4. loading textures > sprites in a loop

    You can't do that in HTML5 (in a portable way). You should have a list of the files to load, then load them. Loading until a failure is possible, but not recommended because it would be so slow. If you are loading files in sequence until one fails it will take a *very* long time, and you can't parallelize. Instead, just build you application with the number of files known already. Or request a manifest file first that details what files to load, then load all of those files at once. By the way, this has nothing to do with pixi; just the nature of high-latency loads. I wouldn't do what you are describing on disk either, I would load a manifest that told me explicitly what to load. That way I can parallelize. The pixi loader does a good job of saturating network request threads when loading multiple objects, without overloading and slowing everything down. It also allows you to configure the concurrency if you want.
  5. Remember to call reset before calling .load() a second time on the same instance of a loader. Usually it is best to .add() all the resources you want to load, then call .load() once. Then reset and load again if you need to load another batch of resources. Calling add/load/reset for each resource is not going to work well.
  6. The only reason anything would stop in the background is the browser stops it. Since the event loop is controlled by the user in Pixi, we don't (and shouldn't) touch what your event loop does at any time.
  7. CreateSprite2D(spriteName, filename) { console.log("loading"); PIXI.loader.add(spriteName, filename).load((loader, resources) => { var texture = resources[spriteName].texture; console.log(texture); this.sprites2D[spriteName] = new PIXI.Sprite(texture); this.textures2D[spriteName] = texture; console.log("loaded"); }); };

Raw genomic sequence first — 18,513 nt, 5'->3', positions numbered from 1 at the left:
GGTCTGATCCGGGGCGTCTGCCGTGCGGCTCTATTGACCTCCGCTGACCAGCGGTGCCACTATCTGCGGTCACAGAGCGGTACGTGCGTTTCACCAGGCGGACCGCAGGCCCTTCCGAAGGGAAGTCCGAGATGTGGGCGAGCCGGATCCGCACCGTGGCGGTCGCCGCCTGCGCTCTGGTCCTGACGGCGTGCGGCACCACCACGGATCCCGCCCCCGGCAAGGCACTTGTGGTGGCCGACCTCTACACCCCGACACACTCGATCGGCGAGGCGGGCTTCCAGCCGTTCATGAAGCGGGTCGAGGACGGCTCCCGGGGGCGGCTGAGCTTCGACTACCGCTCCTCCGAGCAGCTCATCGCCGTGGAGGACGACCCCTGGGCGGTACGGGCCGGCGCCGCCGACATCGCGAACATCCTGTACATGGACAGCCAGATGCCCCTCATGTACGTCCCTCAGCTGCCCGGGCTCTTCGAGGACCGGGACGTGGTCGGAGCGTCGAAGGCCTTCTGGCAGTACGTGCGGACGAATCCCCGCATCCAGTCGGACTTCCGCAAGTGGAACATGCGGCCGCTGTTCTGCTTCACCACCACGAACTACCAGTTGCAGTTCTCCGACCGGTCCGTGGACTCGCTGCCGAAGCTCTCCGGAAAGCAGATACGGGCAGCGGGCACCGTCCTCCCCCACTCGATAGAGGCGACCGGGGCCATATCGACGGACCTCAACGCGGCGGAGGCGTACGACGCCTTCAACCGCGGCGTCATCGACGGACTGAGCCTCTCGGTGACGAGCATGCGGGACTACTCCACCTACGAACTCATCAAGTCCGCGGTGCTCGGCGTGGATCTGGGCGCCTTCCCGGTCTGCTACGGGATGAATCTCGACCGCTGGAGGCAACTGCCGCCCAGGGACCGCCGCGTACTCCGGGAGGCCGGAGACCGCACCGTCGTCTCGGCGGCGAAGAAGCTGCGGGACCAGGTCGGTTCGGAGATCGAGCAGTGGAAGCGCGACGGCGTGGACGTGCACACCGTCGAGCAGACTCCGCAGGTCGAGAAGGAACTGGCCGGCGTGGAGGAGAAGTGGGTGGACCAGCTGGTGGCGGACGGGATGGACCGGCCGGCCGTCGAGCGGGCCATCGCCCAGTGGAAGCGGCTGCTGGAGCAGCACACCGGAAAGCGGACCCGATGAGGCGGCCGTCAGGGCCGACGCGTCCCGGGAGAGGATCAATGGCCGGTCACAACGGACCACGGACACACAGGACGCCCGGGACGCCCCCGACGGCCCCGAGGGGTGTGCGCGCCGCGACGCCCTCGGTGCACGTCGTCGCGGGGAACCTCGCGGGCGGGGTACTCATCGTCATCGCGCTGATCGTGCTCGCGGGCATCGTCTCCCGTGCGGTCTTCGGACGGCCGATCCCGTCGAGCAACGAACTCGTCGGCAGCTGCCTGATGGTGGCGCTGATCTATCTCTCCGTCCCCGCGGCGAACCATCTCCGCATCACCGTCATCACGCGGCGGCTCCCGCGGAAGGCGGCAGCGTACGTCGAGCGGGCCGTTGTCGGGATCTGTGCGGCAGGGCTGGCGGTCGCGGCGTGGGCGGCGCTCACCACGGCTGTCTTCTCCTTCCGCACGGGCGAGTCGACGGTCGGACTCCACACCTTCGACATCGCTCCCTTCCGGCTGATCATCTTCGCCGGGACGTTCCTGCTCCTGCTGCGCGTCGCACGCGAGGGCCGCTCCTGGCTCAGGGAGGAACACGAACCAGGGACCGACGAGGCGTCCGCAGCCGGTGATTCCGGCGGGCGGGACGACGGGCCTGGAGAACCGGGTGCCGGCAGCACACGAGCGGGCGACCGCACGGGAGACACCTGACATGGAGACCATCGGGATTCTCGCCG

8. Have you profiled it to determine what is eating the CPU?
  9. We just echo the events the browser sends, so our behavior will match your browser's. Specifically for "tap" we send the event on touchend. There is no timing of how long the touch lasted.
  10. Use raw WebGL texture as sprite

    Note that you cannot share GLTextures between contexts. If you create a texture using a context it will not work if you try to render it with a different context.
  11. Electron uses something similar called asar that works pretty well. I think it would be cool to see something like that in browserland (but optimized for network). https://github.com/electron/asar
  12. PIXI loader doesn't recognize pictures?

    You can just assign the baseUrl property before adding resources, you don't have to create a new loader. fromImage is working here but the image is loaded asynchronously. Which means you won't know the size until later after the image has loaded. There are events you can listen to, but it is honestly easier and more robust to use the loader than it is to use the fromX() methods.
  13. Extending Sprite Class

    Unfortunately it is not. If you assign the prototype object (like happens in the line above) then .prototype.constructor will not be properly set. Normal usage you wouldn't notice because the new operator would work fine. However if you ever needed to read the constructor value from an instance (which I have had to do) it would be wrong if the person extending the prototype didn't reset it properly. Take for example a scenario where you need to create a new instance from an existing one. You could do something like: (var obj = new otherInstance.constructor()) which would obviously create the wrong instance unless you set it up properly. Also some debugging utilities read the .constructor property and will pull the wrong one if it isn't set. You don't *have* to reset it back to a correct value, but it is good practice because not doing so might lead to unexpected behavior down the line. The extend keyword does this for you in ES6. A quick correction here, setting the .constructor prototype property does not effect how the new operator works. `new` simply will run the function you specify as a constructor.
  14. baseTexture from loader alias

    Yup, sorry about that; I'll edit my original post.
  15. baseTexture from loader alias

    No need to use fromX methods, just use the resources the loader made for you: PIXI.loader.add("sprites", "sprites.png"); PIXI.loader.load(function () { const baseTexture = PIXI.loader.resources.sprites.texture.baseTexture; // loader made you a base texture, no need to create your own. }); Additionally, don't do "new PIXI.BaseTexture.fromX()" the from methods are not a constructor. Either do "new PIXI.BaseTexture()" or do "PIXI.BaseTexture.from()" or (my preference) do neither and just use the one the loader made for you.